Thursday, March 24, 2005

Vice President Dick Cheney, in public and private, is being urged by a small but growing number of conservatives to reconsider his refusal to run for president in 2008. So far, the vice president is unmoved by the fledgling Cheney-for-president boomlet.

“I’m not running for president in ‘08,” the vice president told columnist and TV host Lawrence Kudlow last week. “Four years from now, I don’t plan to be here.”

Yet Mr. Kudlow, along with fellow conservatives Fred Barnes of the Weekly Standard and Tod Lindberg of Policy Review, have written columns this month pining for a reversal by the vice president. They say his foreign-policy credentials make him the most qualified heir to Mr. Bush’s legacy of Middle East democratization.

“He’s the logical successor,” Mr. Barnes said. “He has the experience at the highest levels of government that no one else can match. And he is the embodiment, along with President Bush himself, of the achievements of the Bush administration.”

Former Sen. Alan Simpson of Wyoming, Mr. Cheney’s home state, scoffed at such talk. “It just ain’t gonna happen,” the Republican said. “And I don’t usually say things with that clarity, but I know him well, and I love the guy.”

What about other names being discussed for the Republican nomination in 2008? The list includes Sens. John McCain of Arizona, Bill Frist of Tennessee, and George Allen of Virginia; Massachusetts Gov. Mitt Romney, former New York Mayor Rudolph W. Giuliani, Secretary of State Condoleezza Rice and Florida Gov. Jeb Bush.

“It’s a field of strong individuals, each with a particular weakness,” Mr. Barnes said. “Every one of them seems to be weak in one area or another. I don’t think Cheney is.”

For example, some conservatives call Mr. McCain too much of a maverick, Mr. Frist too dull, Mr. Romney too moderate and Mr. Giuliani too liberal. Others call Miss Rice too pro-choice, Mr. Bush too close to his brother and Mr. Allen too unknown.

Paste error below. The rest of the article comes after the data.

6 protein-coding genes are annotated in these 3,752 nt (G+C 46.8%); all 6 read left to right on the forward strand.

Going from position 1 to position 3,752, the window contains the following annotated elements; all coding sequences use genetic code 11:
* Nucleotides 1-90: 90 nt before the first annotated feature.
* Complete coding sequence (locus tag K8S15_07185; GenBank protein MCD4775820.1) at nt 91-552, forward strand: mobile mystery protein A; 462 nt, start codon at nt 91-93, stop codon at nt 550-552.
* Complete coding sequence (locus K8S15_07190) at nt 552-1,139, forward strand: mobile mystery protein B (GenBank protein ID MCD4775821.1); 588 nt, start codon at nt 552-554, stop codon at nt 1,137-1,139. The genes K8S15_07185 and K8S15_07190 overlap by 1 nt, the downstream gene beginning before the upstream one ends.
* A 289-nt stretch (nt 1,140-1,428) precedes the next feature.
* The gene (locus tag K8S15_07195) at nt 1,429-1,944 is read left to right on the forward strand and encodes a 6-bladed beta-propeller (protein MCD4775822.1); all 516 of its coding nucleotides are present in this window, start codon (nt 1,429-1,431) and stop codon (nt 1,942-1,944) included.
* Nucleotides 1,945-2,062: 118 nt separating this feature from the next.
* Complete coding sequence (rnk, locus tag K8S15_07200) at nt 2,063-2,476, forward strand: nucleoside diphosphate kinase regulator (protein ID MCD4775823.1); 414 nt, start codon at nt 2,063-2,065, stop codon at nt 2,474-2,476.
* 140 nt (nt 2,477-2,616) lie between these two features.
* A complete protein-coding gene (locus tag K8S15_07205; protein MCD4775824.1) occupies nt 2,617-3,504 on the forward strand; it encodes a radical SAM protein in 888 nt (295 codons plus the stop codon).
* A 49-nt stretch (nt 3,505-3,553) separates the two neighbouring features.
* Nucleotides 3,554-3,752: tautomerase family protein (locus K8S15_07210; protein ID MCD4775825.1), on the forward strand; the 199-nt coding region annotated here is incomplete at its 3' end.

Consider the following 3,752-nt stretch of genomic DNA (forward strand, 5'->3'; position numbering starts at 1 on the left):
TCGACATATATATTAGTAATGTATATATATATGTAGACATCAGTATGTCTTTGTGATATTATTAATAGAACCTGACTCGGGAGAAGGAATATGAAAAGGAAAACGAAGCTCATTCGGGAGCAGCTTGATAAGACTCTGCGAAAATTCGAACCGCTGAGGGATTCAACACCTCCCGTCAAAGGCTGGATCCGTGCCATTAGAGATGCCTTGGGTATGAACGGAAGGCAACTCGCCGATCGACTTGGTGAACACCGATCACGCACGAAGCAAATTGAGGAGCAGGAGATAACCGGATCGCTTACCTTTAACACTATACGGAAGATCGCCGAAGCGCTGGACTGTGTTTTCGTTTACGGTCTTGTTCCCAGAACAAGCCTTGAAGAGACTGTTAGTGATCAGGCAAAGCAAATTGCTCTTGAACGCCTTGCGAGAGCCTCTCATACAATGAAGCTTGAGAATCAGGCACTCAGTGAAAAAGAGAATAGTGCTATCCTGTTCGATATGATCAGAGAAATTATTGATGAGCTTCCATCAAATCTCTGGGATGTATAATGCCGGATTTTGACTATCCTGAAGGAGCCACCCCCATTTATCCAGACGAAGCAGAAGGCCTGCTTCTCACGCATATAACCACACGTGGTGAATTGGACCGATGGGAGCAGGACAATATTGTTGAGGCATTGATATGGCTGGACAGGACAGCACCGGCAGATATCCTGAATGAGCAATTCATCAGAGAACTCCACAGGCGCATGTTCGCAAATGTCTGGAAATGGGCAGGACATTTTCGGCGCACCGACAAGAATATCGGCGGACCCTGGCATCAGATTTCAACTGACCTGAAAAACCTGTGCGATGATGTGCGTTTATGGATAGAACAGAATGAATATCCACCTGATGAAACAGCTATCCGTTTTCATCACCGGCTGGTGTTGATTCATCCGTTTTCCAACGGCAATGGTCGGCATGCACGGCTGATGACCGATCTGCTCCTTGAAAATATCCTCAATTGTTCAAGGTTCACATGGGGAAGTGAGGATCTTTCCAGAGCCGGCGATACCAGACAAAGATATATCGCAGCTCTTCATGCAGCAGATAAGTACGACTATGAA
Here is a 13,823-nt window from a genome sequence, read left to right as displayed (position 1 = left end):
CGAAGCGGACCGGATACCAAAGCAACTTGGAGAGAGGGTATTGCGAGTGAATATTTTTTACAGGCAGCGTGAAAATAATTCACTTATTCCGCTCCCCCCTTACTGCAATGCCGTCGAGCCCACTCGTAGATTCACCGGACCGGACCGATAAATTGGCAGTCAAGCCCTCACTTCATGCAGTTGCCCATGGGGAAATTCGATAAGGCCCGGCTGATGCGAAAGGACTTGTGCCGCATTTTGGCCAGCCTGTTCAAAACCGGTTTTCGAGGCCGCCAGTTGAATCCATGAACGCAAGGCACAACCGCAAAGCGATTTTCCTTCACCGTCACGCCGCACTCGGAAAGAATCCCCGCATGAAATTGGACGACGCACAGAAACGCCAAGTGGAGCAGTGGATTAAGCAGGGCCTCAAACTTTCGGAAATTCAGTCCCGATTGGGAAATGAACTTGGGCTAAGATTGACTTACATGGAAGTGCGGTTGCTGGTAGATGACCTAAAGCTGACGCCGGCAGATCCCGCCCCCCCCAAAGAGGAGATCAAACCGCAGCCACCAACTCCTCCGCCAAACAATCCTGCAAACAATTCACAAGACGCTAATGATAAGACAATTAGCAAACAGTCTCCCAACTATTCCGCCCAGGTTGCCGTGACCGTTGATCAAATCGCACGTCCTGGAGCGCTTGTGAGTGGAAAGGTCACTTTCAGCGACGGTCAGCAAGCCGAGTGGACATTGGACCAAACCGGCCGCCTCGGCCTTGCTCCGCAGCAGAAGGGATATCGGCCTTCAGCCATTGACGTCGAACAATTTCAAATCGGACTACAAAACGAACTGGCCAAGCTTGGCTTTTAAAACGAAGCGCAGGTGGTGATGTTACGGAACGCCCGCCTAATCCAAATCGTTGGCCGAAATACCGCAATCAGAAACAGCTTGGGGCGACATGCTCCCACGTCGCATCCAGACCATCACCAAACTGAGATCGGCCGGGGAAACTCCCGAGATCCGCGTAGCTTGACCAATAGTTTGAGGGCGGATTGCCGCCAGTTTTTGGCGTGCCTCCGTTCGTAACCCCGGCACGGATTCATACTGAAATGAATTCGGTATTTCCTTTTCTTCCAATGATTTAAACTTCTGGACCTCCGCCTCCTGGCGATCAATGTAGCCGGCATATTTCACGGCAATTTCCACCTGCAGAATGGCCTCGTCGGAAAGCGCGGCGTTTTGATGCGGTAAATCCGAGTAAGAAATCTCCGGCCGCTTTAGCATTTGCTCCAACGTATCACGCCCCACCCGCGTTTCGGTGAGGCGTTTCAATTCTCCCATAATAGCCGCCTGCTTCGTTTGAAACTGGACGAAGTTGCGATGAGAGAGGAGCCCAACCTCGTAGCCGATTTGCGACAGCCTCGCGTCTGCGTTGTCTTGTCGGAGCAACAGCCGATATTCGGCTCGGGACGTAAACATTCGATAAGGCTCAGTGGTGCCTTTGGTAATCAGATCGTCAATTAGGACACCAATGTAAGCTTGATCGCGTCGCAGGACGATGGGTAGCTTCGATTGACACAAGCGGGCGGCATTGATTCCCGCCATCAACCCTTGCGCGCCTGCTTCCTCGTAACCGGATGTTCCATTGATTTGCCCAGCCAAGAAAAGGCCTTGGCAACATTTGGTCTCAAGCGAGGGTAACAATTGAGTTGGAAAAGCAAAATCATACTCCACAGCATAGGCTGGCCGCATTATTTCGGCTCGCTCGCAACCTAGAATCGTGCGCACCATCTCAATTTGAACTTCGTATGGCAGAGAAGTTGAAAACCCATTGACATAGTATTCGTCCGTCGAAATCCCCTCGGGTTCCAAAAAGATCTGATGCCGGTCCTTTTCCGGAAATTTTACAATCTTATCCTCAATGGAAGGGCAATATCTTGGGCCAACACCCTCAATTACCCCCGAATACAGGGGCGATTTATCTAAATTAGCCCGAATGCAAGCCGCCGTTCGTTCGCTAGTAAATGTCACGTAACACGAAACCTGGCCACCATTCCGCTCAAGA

Conservatives acknowledge Mr. Cheney has his own shortcomings as a candidate. The vice president often jokes about his lack of charisma, although Cheney supporters argue that Americans value gravitas over charisma in times of war.

There is also the issue of his age. Mr. Cheney would be 67 by the time he would take office in 2009, or two years younger than Ronald Reagan was when he became president. Moreover, he has suffered four heart attacks.

Some Republicans worry that even if they convinced Mr. Cheney to run for president, their hopes could be dashed by a medical problem in the final months of the campaign. There is also a widespread expectation that Democrats would attack Mr. Cheney for his ties to Halliburton, an energy company with extensive contracts in Iraq. It’s one of many reasons liberals routinely disparage the vice president.

“They don’t dislike him,” Mr. Simpson said. “They hate him.”

Yet persistent Cheney supporters say the president could relieve Mr. Cheney of this conflict by publicly anointing him as his successor.

“You’ll need a lot of anointing oil — like a 55-gallon drum,” Mr. Simpson said. “No, he’s going to get back to Wyoming to fish and hunt and play with his grandkids.”

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